AI Writing Detection Doesn’t Work.

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It took less than 2 weeks for schools across the nation to begin banning use of ChatGPT in school settings after its debut. In order to enforce any kind of ban on artificial intelligence, instructors must be able to detect if content is generated by a language model. To fill this new void, a variety of tools have sprung up online. Even the parent company of ChatGPT, OpenAI, has created a classifier.

This sounds like the next step of the well known, a critical component to fighting plagiarism in academia and schools. There’s only one problem: it doesn’t work.

Our classifier is not fully reliable. In our evaluations on a “challenge set” of English texts, our classifier correctly identifies 26% of AI-written text (true positives) as “likely AI-written,” while incorrectly labeling human-written text as AI-written 9% of the time (false positives). Our classifier’s reliability typically improves as the length of the input text increases. Compared to our previously released classifier, this new classifier is significantly more reliable on text from more recent AI systems.

OpenAI Blog, AI Classifier

OpenAI is oft heralded as the leader in large language models at the moment, yet even their content classifier has only a 26% success rate of correctly flagging AI-written text. If we were to be grading this bot as teachers grade their students, it would have failed by no small margin.

The reliability of tools designed to detect whether content has been generated by an AI is still in its early stages and is demonstrably unreliable. While these tools use various methods to identify patterns and characteristics associated with AI-generated content, their accuracy is limited not only by the skill of current AI, but the boundless advancement of AI generators. Because AIs like ChatGPT can be trained to mimic human writing styles and patterns using various style guidelines, it is very difficult for detection tools to distinguish this content from human written content.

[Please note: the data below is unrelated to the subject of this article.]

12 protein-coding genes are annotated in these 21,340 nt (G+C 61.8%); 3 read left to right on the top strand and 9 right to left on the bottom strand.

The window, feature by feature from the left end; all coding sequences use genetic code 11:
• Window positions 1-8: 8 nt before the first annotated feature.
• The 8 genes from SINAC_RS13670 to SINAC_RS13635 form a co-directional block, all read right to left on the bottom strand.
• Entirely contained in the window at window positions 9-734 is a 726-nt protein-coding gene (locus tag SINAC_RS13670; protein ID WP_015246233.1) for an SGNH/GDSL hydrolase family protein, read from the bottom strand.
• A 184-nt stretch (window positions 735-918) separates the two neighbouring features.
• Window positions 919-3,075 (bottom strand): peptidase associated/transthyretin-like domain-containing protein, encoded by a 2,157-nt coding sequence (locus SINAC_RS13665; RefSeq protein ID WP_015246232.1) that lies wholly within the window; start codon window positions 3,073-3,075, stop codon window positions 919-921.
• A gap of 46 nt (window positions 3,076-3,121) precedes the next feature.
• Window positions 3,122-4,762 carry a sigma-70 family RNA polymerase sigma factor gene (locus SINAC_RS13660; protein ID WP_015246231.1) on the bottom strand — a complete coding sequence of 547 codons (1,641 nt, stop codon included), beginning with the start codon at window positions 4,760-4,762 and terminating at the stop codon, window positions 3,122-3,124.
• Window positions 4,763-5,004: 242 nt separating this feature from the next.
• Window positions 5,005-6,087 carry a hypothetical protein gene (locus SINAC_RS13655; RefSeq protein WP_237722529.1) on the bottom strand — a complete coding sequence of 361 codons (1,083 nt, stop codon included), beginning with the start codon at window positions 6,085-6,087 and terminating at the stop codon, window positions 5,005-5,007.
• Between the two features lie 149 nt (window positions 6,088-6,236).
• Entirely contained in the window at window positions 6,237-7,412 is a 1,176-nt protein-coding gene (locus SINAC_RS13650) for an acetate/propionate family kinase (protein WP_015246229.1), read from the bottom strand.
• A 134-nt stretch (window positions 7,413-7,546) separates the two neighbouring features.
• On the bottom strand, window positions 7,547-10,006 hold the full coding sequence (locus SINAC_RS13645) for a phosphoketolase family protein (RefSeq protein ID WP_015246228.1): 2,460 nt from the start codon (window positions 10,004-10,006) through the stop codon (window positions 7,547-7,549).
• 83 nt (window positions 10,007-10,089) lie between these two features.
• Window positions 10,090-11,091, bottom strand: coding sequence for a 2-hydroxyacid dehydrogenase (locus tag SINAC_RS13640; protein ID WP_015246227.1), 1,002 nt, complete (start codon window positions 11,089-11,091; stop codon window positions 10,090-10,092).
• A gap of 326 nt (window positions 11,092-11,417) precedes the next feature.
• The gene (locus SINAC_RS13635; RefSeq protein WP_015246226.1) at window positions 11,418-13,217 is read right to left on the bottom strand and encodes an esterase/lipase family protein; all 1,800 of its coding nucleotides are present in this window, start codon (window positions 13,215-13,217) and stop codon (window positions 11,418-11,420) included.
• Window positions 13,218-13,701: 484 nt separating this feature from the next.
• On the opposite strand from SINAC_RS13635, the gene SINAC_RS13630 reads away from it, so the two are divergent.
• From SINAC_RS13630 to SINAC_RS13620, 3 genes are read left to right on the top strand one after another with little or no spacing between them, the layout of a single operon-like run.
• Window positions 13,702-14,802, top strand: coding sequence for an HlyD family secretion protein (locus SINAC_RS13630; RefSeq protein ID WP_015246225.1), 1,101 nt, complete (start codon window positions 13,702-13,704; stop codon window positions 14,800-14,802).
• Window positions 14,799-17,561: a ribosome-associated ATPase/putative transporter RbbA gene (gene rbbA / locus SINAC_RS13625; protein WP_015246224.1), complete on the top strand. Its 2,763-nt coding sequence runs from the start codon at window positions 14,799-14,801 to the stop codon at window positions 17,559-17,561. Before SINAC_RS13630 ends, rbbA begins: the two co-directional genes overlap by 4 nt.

How Do They Even Work?

AI content detectors typically work by analyzing the probability of the word matrix they are presented with. This is often referred to as probability “temperature.” If the temperature is low, the response is predictable and sensible. Let’s take an example to see how this works. We’ll start with the sentence fragment:

I am going to drink __.

The most common word following this sentence is coffee with a 62% chance. Following that is water with a 24% chance. When ChatGPT or another large language model is forming sentences, it will typically use formulations to keep the temperature low, either by finishing the sentence with “coffee” or “water.”

Low Temperature Distributions have very little variability in their response; they are predictable. These are represented by a “steep” bell curve, as seen above. High Temperature Distributions have a large amount of variability in their responses and take words further from the “normal.” Hence, High Temperature Distributions are wide bell curves, as seen above.

A good AI operating without any additional style guidelines will keep the temperature relatively low while staying on topic. This prevents the AI from seeming erratic or nonsensical during conversations, but also makes the writing sound programmatic and predictable. AI content detectors use this predictability and bank on the low temperature tendencies of AI to predict whether or not content is AI generated.